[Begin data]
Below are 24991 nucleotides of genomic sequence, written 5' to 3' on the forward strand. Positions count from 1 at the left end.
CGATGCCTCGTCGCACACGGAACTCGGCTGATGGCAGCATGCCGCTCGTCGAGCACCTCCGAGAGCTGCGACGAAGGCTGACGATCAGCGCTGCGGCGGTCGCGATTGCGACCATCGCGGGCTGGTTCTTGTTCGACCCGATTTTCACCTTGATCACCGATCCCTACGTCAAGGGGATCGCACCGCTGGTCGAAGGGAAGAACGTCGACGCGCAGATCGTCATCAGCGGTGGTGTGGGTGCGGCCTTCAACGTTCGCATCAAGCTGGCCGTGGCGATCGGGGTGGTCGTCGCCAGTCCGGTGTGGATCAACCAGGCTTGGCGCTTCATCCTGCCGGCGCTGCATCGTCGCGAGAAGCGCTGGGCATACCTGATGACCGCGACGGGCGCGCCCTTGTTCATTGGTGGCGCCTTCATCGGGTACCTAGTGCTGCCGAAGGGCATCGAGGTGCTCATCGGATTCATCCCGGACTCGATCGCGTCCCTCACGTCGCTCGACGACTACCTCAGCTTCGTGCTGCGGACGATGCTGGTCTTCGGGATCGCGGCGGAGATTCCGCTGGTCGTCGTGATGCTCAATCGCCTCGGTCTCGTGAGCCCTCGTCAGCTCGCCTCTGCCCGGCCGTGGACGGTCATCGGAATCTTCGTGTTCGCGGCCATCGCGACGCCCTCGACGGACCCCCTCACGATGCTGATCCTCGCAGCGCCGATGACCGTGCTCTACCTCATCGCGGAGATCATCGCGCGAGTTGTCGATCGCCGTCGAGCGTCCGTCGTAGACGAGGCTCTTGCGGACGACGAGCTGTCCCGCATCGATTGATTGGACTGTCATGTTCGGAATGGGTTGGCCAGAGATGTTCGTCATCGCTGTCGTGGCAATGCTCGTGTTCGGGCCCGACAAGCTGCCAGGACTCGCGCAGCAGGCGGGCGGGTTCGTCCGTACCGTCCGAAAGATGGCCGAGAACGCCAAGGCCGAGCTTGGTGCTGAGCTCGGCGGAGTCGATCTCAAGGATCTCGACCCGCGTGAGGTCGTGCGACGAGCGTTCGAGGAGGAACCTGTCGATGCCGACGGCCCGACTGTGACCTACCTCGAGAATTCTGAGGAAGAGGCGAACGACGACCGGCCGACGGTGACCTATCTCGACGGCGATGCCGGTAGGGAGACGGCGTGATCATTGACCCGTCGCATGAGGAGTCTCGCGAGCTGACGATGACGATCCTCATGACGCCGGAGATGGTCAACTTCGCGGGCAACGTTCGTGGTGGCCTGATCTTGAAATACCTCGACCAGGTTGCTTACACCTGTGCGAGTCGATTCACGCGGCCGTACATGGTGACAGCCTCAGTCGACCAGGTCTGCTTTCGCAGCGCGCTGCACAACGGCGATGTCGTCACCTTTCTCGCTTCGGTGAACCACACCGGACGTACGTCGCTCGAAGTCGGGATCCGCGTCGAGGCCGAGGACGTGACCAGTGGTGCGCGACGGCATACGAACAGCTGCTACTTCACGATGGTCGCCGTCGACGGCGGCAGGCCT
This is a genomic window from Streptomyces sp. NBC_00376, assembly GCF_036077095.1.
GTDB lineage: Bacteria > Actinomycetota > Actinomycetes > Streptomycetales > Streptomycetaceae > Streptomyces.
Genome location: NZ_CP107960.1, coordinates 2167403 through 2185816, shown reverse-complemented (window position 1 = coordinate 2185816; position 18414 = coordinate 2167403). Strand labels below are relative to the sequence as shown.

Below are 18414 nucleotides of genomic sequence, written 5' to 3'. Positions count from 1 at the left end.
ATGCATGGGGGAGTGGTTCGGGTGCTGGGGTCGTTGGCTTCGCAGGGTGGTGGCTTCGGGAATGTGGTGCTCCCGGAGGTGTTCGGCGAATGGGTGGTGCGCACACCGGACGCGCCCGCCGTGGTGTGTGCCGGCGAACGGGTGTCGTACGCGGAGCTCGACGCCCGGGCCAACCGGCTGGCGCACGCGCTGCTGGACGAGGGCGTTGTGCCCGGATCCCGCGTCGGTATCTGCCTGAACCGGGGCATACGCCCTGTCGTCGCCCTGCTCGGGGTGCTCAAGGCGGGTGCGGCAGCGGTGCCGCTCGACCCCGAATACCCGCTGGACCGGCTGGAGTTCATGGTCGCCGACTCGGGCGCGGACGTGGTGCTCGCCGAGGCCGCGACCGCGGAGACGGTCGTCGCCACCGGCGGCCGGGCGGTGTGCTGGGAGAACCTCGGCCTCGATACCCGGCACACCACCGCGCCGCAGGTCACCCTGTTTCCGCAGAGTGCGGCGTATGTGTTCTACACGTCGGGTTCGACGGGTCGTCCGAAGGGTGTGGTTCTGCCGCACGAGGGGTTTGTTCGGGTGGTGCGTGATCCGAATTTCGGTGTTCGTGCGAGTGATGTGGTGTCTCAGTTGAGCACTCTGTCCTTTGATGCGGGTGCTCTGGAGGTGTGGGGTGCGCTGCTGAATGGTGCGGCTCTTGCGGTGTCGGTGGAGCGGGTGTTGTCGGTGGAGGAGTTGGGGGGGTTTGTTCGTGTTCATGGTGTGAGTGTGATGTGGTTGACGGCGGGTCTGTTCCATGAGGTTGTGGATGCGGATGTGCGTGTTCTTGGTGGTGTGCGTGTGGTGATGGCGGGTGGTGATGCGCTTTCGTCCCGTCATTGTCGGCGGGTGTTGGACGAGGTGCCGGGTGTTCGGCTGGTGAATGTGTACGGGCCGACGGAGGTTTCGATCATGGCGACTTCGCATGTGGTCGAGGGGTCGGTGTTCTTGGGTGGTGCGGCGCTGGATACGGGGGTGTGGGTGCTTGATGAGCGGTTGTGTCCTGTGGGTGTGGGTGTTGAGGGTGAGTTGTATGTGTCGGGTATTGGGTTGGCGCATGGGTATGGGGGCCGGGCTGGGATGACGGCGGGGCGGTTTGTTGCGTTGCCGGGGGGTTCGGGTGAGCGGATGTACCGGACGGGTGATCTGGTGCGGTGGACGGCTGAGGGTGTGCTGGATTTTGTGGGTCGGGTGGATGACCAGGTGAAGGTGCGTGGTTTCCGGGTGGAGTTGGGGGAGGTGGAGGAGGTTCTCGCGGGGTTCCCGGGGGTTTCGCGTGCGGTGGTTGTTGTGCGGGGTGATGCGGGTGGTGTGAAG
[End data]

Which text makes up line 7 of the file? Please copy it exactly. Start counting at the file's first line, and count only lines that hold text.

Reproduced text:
ATGCATGGGGGAGTGGTTCGGGTGCTGGGGTCGTTGGCTTCGCAGGGTGGTGGCTTCGGGAATGTGGTGCTCCCGGAGGTGTTCGGCGAATGGGTGGTGCGCACACCGGACGCGCCCGCCGTGGTGTGTGCCGGCGAACGGGTGTCGTACGCGGAGCTCGACGCCCGGGCCAACCGGCTGGCGCACGCGCTGCTGGACGAGGGCGTTGTGCCCGGATCCCGCGTCGGTATCTGCCTGAACCGGGGCATACGCCCTGTCGTCGCCCTGCTCGGGGTGCTCAAGGCGGGTGCGGCAGCGGTGCCGCTCGACCCCGAATACCCGCTGGACCGGCTGGAGTTCATGGTCGCCGACTCGGGCGCGGACGTGGTGCTCGCCGAGGCCGCGACCGCGGAGACGGTCGTCGCCACCGGCGGCCGGGCGGTGTGCTGGGAGAACCTCGGCCTCGATACCCGGCACACCACCGCGCCGCAGGTCACCCTGTTTCCGCAGAGTGCGGCGTATGTGTTCTACACGTCGGGTTCGACGGGTCGTCCGAAGGGTGTGGTTCTGCCGCACGAGGGGTTTGTTCGGGTGGTGCGTGATCCGAATTTCGGTGTTCGTGCGAGTGATGTGGTGTCTCAGTTGAGCACTCTGTCCTTTGATGCGGGTGCTCTGGAGGTGTGGGGTGCGCTGCTGAATGGTGCGGCTCTTGCGGTGTCGGTGGAGCGGGTGTTGTCGGTGGAGGAGTTGGGGGGGTTTGTTCGTGTTCATGGTGTGAGTGTGATGTGGTTGACGGCGGGTCTGTTCCATGAGGTTGTGGATGCGGATGTGCGTGTTCTTGGTGGTGTGCGTGTGGTGATGGCGGGTGGTGATGCGCTTTCGTCCCGTCATTGTCGGCGGGTGTTGGACGAGGTGCCGGGTGTTCGGCTGGTGAATGTGTACGGGCCGACGGAGGTTTCGATCATGGCGACTTCGCATGTGGTCGAGGGGTCGGTGTTCTTGGGTGGTGCGGCGCTGGATACGGGGGTGTGGGTGCTTGATGAGCGGTTGTGTCCTGTGGGTGTGGGTGTTGAGGGTGAGTTGTATGTGTCGGGTATTGGGTTGGCGCATGGGTATGGGGGCCGGGCTGGGATGACGGCGGGGCGGTTTGTTGCGTTGCCGGGGGGTTCGGGTGAGCGGATGTACCGGACGGGTGATCTGGTGCGGTGGACGGCTGAGGGTGTGCTGGATTTTGTGGGTCGGGTGGATGACCAGGTGAAGGTGCGTGGTTTCCGGGTGGAGTTGGGGGAGGTGGAGGAGGTTCTCGCGGGGTTCCCGGGGGTTTCGCGTGCGGTGGTTGTTGTGCGGGGTGATGCGGGTGGTGTGAAG